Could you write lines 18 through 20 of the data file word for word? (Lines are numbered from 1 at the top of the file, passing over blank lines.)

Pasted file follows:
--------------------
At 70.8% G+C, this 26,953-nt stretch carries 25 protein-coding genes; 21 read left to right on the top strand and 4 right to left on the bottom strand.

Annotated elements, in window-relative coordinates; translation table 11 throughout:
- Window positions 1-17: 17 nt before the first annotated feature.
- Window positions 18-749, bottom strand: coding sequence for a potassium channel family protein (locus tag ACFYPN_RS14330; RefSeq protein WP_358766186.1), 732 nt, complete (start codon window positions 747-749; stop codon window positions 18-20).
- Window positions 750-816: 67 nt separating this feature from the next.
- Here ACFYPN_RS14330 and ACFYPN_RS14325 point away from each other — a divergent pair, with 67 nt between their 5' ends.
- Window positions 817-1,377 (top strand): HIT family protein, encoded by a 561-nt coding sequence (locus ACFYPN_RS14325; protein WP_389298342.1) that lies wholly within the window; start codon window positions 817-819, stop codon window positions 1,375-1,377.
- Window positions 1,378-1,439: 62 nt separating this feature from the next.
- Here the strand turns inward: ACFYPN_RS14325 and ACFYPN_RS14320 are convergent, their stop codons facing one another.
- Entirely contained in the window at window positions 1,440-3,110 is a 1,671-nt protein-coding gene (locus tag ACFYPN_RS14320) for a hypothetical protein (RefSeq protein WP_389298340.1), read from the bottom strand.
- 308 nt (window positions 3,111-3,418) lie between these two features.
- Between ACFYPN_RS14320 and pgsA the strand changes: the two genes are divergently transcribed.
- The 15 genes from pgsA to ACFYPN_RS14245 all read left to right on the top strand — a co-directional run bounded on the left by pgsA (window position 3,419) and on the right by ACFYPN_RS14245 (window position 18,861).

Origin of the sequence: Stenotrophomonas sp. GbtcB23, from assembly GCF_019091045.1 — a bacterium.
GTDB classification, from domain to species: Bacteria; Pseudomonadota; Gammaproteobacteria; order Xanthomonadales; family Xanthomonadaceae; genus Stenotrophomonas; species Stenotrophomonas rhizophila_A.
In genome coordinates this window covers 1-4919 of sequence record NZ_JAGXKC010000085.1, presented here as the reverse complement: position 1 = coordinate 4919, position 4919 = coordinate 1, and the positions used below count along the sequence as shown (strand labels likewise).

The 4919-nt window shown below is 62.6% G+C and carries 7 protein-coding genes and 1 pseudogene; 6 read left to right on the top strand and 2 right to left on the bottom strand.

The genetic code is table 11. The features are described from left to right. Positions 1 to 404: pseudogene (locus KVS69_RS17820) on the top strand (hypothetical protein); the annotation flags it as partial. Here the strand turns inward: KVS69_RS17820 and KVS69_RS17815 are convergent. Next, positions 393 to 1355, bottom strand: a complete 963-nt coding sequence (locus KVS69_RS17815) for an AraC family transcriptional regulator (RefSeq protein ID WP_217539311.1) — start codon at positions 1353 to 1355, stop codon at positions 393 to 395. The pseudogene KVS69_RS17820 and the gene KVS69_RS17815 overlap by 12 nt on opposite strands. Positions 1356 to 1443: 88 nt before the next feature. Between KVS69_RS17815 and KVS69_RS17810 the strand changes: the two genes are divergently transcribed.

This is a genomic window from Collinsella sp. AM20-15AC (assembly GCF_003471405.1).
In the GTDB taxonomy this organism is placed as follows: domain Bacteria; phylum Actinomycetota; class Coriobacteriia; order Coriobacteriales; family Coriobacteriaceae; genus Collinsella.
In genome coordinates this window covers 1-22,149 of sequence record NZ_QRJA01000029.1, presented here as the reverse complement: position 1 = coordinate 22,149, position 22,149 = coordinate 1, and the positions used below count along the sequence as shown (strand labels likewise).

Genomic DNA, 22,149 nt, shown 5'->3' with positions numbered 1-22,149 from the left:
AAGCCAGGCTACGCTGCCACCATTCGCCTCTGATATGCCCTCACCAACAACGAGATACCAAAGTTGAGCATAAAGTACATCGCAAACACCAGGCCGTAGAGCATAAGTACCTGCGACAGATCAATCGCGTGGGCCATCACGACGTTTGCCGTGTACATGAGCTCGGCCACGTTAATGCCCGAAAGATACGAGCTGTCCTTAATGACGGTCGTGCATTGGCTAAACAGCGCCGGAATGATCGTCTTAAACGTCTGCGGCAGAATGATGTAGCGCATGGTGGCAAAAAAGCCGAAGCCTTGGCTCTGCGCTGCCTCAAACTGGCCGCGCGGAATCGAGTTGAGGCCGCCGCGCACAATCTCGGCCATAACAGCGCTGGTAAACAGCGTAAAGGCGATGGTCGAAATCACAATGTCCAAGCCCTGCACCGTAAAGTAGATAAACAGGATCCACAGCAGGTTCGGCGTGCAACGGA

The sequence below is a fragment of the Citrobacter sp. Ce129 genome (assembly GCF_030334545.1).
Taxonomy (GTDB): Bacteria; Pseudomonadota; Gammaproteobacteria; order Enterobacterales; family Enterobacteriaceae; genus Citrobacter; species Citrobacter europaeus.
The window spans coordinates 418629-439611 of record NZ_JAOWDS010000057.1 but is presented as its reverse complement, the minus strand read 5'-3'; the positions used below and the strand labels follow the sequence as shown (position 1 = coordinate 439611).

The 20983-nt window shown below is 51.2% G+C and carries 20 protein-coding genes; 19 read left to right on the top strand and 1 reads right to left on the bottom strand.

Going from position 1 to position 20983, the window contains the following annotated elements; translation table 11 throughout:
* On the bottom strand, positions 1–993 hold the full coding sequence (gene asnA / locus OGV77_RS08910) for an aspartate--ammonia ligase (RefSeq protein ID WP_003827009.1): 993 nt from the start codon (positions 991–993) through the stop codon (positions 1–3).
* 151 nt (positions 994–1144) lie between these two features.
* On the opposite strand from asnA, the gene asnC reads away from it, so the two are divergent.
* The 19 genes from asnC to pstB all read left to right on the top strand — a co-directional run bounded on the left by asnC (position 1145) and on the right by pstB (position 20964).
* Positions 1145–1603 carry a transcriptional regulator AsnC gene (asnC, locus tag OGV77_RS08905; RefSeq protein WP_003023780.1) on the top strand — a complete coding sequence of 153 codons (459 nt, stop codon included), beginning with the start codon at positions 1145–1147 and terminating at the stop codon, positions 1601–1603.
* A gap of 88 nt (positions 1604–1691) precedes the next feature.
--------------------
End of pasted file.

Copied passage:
The genetic code is table 11. The features are described from left to right. Positions 1 to 404: pseudogene (locus KVS69_RS17820) on the top strand (hypothetical protein); the annotation flags it as partial. Here the strand turns inward: KVS69_RS17820 and KVS69_RS17815 are convergent. Next, positions 393 to 1355, bottom strand: a complete 963-nt coding sequence (locus KVS69_RS17815) for an AraC family transcriptional regulator (RefSeq protein ID WP_217539311.1) — start codon at positions 1353 to 1355, stop codon at positions 393 to 395. The pseudogene KVS69_RS17820 and the gene KVS69_RS17815 overlap by 12 nt on opposite strands. Positions 1356 to 1443: 88 nt before the next feature. Between KVS69_RS17815 and KVS69_RS17810 the strand changes: the two genes are divergently transcribed.

This is a genomic window from Collinsella sp. AM20-15AC (assembly GCF_003471405.1).
In the GTDB taxonomy this organism is placed as follows: domain Bacteria; phylum Actinomycetota; class Coriobacteriia; order Coriobacteriales; family Coriobacteriaceae; genus Collinsella.